When there’s a job opening within an organization, most owners or managers want to get that position filled as quickly as possible. Until that time, you’re likely having certain things fall through the cracks or requiring current employees to take on more work than is sustainable.
However, hiring someone just for the sake of filling that vacant role can be a costly mistake. Because of this, it’s important that you’re able to find the right person quickly. To help you with this endeavor, here are three job interview tactics that will help you find the best candidate.
Ask About A Hard Work Situation From The Past
As you speak with the candidates who’ve applied for the job opening, it’s important that you can get past the basic interview questions and truly learn more about them as people. Part of this means asking questions or starting conversations that will show you sides of their personality.
One way you can do this, according to Jacqui Barrett-Poindexter, a contributor to Glassdoor, is to ask the candidate to tell you about a time where they faced a hard challenge at work, specifically with a coworker or boss. Ask them how they managed this situation and what they learned. From this conversation, you will be able to uncover how this candidate deals with conflict and resolves tough problems.
Discuss Their Style Of Work
Just as different people learn things in various ways, people can also work to accomplish tasks in all types of ways as well. While something might not work or make much sense to you, that style might be ideal for another person. The trick here is to uncover what a candidates style of work is and decide if that style will be a good match within your organization.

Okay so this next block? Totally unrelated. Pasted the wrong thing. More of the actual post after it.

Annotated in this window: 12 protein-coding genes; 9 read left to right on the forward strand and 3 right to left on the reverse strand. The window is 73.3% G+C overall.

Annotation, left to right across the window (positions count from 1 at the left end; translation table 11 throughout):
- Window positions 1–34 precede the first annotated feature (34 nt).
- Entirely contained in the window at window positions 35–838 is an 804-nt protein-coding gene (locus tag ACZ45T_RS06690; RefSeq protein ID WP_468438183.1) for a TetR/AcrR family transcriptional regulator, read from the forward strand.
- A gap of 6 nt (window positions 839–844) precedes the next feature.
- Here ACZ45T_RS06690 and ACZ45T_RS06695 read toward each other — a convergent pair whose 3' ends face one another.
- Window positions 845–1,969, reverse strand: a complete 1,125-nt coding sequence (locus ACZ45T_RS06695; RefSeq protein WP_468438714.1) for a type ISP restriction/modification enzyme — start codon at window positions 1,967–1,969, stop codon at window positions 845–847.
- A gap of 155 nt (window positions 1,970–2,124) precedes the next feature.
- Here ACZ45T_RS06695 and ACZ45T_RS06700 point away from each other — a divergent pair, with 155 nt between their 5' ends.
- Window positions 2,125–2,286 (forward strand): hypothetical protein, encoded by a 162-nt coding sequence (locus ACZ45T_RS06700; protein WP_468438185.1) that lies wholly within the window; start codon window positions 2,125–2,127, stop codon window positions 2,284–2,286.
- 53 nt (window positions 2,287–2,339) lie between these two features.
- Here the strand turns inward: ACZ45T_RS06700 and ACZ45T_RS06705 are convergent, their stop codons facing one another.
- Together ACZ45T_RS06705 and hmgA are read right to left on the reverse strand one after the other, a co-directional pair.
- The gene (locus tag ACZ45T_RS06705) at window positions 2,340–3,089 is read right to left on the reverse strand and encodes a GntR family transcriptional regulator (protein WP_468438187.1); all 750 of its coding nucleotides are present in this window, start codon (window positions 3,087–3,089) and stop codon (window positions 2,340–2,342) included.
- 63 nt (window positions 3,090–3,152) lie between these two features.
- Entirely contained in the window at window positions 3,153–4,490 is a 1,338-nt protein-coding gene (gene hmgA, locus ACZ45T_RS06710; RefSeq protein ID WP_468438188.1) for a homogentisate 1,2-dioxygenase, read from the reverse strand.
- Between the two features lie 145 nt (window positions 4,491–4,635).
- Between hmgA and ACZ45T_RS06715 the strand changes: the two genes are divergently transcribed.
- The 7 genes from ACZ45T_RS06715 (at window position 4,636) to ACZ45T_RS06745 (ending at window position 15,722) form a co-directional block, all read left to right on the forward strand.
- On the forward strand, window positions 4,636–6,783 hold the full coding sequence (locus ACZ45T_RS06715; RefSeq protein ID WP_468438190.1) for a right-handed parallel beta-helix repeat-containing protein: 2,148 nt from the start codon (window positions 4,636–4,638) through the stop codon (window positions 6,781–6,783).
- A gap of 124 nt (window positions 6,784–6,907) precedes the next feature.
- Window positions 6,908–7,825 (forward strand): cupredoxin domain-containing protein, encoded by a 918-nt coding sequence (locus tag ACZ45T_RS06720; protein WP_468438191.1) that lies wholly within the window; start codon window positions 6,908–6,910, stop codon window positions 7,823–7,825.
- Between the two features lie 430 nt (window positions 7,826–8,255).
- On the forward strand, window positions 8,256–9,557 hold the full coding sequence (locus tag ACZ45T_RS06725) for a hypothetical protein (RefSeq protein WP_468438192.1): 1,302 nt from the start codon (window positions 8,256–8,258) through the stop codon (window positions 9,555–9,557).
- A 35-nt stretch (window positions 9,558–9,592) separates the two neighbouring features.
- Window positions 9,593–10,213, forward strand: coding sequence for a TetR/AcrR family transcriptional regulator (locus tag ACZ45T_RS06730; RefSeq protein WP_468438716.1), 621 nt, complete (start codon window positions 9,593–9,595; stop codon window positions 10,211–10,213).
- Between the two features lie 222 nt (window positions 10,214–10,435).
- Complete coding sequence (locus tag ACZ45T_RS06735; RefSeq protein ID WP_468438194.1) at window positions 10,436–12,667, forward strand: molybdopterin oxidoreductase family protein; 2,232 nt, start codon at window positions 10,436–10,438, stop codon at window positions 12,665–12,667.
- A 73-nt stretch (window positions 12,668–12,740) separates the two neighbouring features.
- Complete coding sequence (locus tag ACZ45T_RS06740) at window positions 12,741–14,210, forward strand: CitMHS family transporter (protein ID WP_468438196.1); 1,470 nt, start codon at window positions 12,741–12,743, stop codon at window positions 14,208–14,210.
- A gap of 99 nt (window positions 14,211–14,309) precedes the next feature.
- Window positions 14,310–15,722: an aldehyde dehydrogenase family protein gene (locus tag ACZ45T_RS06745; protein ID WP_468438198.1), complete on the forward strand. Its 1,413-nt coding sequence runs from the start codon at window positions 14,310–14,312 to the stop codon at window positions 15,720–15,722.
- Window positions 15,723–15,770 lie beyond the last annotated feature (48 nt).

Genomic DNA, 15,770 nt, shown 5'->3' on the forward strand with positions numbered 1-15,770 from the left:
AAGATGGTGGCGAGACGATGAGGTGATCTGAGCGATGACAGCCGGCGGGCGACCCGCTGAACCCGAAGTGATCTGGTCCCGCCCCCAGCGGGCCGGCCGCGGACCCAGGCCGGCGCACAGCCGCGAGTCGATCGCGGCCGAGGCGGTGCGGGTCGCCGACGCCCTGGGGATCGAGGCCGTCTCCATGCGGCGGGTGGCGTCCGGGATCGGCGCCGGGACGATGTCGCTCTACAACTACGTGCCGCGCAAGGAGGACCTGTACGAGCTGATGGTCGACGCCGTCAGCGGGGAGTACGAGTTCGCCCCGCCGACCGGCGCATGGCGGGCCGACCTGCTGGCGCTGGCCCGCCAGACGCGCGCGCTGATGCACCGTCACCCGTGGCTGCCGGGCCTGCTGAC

According to Kate Boogaard, a contributor to The Muse, when speaking with your candidates about their style of work, try to discover how collaborative they like to be, if they enjoy working independently, if they require a lot of external motivation and other information that might be relevant to you making a hiring decision.
Look For Someone Who Asks Questions, Too
While you might be used to being the one who asks the questions in an interview, Adunola Adeshola, a contributor to Forbes.com, shares that the best candidates will almost always ask you insightful questions as well.
To spot those who are ready and willing to take on the role you have to fill, look for those who ask questions about your priorities for this new hire and their role within the company, someone who already has a good idea of what your company’s values are, and someone who’s willing to learn and adjust in order to be just what you need in a quality candidate.
If you’re looking to hire someone new to your company, consider using the tips mentioned above to help you find the best candidate possible.